Can COVID-19 Immunity Hide in DNA?
Nearly everyone you know has had it at least once, if not multiple times. But, even considering those who have had COVID-19 and not realized it, there are probably still people out there who have managed to avoid being infected by the SARS-CoV-2 coronavirus, wrote Dr. Lindsay Broadbent at the University of Surrey.
That said, some new research examines whether a genetic element explains why certain people have never caught COVID.
But while this research is essential, we shouldn't lose focus on those who are suffering from this disease and its longer-term effects, continued Dr. Broadbent in an article published by The Conversation on February 9, 2023.
This article continues below:
Led by researchers in the U.S., the COVID Human Genetic Effort has recruited people with known exposure to the novel coronavirus but who haven't had it themselves.
These scientists are looking for unusual mutations that may explain an apparent resistance to SARS-CoV-2 infection.
This may be a mutation in the cellular receptors or enzymes needed for the virus to enter our cells or a mutation in a gene involved in the immune response to infection.
Studies that uncover anomalies in our DNA, termed genome-wide association studies, have already identified genetic mutations that make some people resistant to other infections like HIV and norovirus.
If we can identify why people may be immune to a particular virus, then, theoretically, that knowledge could be used to prevent the infection.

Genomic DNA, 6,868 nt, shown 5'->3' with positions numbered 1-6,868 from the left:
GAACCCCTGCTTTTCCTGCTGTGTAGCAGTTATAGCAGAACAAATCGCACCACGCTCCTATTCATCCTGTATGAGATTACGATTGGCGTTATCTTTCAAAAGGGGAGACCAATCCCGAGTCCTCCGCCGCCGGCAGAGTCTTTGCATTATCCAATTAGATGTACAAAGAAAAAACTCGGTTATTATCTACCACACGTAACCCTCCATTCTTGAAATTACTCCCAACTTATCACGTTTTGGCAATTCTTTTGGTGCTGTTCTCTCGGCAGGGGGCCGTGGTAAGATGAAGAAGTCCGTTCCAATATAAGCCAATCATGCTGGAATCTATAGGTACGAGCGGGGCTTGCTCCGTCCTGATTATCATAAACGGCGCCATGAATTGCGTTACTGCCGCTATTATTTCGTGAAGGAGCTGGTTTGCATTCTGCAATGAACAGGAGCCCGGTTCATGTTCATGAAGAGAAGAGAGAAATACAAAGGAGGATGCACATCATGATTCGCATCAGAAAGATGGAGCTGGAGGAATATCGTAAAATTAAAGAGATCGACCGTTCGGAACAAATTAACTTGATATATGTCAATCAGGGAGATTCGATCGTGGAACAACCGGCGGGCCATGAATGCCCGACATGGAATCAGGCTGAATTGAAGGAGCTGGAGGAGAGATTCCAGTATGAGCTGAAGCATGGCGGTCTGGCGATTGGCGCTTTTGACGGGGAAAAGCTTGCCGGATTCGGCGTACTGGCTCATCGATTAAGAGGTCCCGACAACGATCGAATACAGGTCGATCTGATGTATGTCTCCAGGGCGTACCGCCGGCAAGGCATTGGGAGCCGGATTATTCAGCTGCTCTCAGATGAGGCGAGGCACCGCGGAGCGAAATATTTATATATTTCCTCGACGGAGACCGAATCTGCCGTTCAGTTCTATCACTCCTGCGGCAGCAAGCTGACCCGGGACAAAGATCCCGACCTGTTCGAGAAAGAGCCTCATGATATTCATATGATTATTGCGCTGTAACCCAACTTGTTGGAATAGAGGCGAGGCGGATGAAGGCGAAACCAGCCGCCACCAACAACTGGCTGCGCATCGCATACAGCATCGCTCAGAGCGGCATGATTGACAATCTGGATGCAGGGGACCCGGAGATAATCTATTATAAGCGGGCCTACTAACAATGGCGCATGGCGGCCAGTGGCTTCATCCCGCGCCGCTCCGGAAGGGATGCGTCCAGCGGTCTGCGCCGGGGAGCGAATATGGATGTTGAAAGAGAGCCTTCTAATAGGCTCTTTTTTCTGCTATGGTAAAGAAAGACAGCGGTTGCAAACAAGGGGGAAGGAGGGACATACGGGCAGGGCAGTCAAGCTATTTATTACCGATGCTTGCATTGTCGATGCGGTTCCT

But is it really that simple?
It's possible that it's not a mutation in one gene but a combination of mutations in multiple genes that render a small number of people immune to COVID.
Targeting multiple genes without causing any unwanted side effects can be tricky and would make it much harder to harness this knowledge for anti-COVID drugs, added Broadbent.
The full, unedited article is posted at this link.
The COVID Human Genetic Effort is an international consortium aiming to discover the human genetic and immunological bases of the various clinical forms of SARS-CoV-2 infection.
In particular, they are searching for the following:
- Monogenic (or digenic) inborn errors of immunity (IEI), rare or common, underlying severe forms of COVID-19 in previously healthy individuals, including hypoxemic pneumonia, multisystem inflammatory syndrome in children (MIS-C), Long COVID, COVID Toes, etc.
- Phenocopies of these monogenic IEI, such as auto-antibodies neutralizing gene products of loci whose variants underlie these IEI (e.g., auto-antibodies to type I IFNs mimicking inborn errors of type I IFNs).
- Single-gene variants, rare or common, make certain individuals resistant to the infection by the SARS-CoV2 itself, despite repeated exposure, or resistant to the development of clinical manifestations despite infection.
'We have already discovered the genetic and immunological basis of at least 15% of cases of critical COVID-19 pneumonia due to inborn errors of type I IFNs or auto-antibodies to type I IFNs (Zhang Q et al. Science 2020; Bastard P et al. Science 2020; Bastard P. et al. Science Immunology 2021; Asano T et al. Science Immunology 2021).'
'These discoveries have already led to the development of therapeutic applications and suggest a general disease mechanism (Casanova JL & Abel L, Science 2021; Zhang Q et al. Nature 2022).'
'With these three projects, the COVID Human Genetic Effort aims to discover truly causative genetic and/or immunological anomalies, rare or common, and decipher in depth the molecular, cellular, and immunological mechanisms by which they underlie resistance to viral infection or disease or predisposition to one or another form of severe disease,' states the website.
Disclosures: Dr. Broadbent has previously received funding from The Wellcome Trust and is a member of The Microbiology Society.